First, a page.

“The fence watercolor is my favorite image because it was the closest I came to seeing a photographic depiction of the grounds,” Bannos says. “The watercolor—and because it is in color—felt like I was really there when I first saw it. It was almost magical the way I felt taken back to that place and time. Maybe because it was the only graphic depiction I found that wasn't a map. Also, it was so carefully and artistically rendered. It made me think of the carpenter or the fence builder as an artist. His name was Ellis Smalley, by the way.”
Most of what imagery Bannos was able to visualize came from narratives she read that were written just after the Chicago Fire, in 1871. By then the cemetery was abandoned—no one had been buried there for about five years. Starting in the early 1860s, Rosehill and Graceland cemeteries were open, much farther outside the city. The city urged families to move the graves of loved ones to another cemetery. Lincoln Park was already established, and the city was working to landscape it above Webster Street. As the fire charred the ground of the old cemetery, it hastened erasing the signs of a graveyard the city no longer wanted.
    “The fire burned markers, a lot of which were wood apparently,” says Bannos. “And the flames cracked and charred and broke marble headstones. So what happened is when a stone got removed, you lose a body. If there’s no marker, you don’t know what’s there. I’ve read all these narrative accounts. People are talking about running from the flames and running to the lake and running through the cemetery, and there are these legendary accounts of people actually jumping into graves that had been excavated to avoid the flames of the fire.”
    On her Web site, Bannos quotes the 1871 book The Great Conflagration by James W. Sheehan and George P. Upton: “As a general thing surviving friends, who had the means, long since removed the bodies of their kindred; those who remained had been the husbands, wives and children of the poor, but were none the less dear. These graves were marked with wooden boards, upon which were painted or cut the initials of the dead, and occasionally some beyond. In even one yard, the inscriptions were in German. Even in these abandoned cities of the dead, hundreds would spend the long summer afternoons trimming the sandy mounds, straightening the loose boards, and bringing water from the lake to refresh the parched plants and flowers which affection had planted upon the graves.”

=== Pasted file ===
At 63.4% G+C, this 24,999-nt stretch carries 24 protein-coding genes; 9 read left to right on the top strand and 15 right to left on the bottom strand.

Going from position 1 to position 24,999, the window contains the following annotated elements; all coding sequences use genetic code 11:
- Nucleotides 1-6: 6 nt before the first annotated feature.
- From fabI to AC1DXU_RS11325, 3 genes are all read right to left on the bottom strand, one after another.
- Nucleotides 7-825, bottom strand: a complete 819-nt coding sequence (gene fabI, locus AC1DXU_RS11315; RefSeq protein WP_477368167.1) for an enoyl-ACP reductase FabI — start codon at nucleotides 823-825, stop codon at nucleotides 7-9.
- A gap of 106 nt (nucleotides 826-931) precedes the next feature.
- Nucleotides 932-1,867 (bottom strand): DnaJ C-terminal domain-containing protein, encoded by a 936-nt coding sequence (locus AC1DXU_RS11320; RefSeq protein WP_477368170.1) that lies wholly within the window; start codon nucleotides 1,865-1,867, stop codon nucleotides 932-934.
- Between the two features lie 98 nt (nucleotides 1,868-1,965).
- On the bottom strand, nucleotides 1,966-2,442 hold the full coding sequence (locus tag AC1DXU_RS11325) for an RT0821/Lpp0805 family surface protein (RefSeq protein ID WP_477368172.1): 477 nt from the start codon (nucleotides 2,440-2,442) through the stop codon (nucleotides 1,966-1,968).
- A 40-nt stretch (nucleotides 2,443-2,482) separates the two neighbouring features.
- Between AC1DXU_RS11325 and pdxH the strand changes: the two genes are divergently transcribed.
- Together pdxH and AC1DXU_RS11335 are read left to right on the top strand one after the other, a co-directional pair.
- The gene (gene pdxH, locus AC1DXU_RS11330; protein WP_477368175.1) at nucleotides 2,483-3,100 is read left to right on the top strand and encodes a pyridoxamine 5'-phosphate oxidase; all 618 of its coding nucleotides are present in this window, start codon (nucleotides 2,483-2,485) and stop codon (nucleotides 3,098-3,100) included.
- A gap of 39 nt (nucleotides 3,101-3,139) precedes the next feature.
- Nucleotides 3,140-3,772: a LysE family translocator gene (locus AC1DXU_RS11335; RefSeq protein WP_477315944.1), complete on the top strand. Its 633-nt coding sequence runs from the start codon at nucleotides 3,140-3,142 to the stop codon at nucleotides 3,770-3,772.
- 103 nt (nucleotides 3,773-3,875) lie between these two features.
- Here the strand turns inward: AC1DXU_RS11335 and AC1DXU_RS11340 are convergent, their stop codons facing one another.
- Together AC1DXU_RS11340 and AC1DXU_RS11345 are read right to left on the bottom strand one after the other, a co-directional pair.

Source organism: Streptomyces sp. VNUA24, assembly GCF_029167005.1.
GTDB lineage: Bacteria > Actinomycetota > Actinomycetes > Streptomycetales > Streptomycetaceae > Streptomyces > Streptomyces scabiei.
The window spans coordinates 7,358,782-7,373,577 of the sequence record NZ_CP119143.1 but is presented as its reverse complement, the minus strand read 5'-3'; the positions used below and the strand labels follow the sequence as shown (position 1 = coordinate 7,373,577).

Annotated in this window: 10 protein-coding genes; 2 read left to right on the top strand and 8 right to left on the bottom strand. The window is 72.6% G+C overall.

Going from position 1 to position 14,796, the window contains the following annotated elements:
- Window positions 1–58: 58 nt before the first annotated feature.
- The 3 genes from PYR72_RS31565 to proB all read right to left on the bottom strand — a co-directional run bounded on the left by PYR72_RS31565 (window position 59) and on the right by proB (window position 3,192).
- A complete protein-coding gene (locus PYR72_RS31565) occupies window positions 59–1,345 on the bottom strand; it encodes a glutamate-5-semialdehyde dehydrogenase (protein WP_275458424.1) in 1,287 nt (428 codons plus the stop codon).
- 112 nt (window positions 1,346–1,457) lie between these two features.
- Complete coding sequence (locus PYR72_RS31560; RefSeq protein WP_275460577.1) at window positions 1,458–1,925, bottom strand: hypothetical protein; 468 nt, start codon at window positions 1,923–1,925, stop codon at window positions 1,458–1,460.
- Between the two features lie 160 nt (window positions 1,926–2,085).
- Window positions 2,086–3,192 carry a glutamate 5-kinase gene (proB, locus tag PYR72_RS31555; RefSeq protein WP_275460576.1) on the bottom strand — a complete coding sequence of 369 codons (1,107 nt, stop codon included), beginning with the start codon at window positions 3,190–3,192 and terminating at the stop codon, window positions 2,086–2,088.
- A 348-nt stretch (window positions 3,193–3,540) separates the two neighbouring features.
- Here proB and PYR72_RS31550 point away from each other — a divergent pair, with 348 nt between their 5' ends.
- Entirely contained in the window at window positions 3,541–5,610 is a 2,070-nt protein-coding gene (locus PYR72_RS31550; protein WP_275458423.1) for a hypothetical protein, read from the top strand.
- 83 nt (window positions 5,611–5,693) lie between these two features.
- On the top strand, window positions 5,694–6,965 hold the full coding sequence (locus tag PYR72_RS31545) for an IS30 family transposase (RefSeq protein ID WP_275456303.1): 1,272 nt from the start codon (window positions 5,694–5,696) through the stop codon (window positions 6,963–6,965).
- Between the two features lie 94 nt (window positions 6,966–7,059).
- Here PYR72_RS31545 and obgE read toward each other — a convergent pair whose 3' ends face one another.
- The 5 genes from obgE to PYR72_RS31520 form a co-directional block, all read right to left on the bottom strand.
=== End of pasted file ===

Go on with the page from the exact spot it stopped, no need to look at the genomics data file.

“It still looked like a cemetery,” Bannos says. “There were still tombstones, and they would have had Victorian fencing, iron fencing, around the different plots because I read that the person who bid to disinter the bodies from Potter’s Field, which didn’t happen until a year after the Chicago Fire, in 1872, and in the bid, he said, ‘I will be removing the stones and the iron fencing,’ so he’s describing the things that were there. I may not have pictures, but reading these documents, I’m putting the pictures together. It sounds like it was getting decrepit. The families were responsible for upkeep. The southern part of the cemetery was the oldest section, so by the time they decided they were going to make this into a park, that being the oldest section, those were the most forgotten.”
    Because lots had been sold by the city, families were also responsible for moving the buried remains. The city took out ads in the newspaper, urging people to claim loved ones in Potter’s Field or move remains in the plots to another cemetery. It was costly, and while the city would cover some of the cost, many just ended up being forgotten as the landscape changed.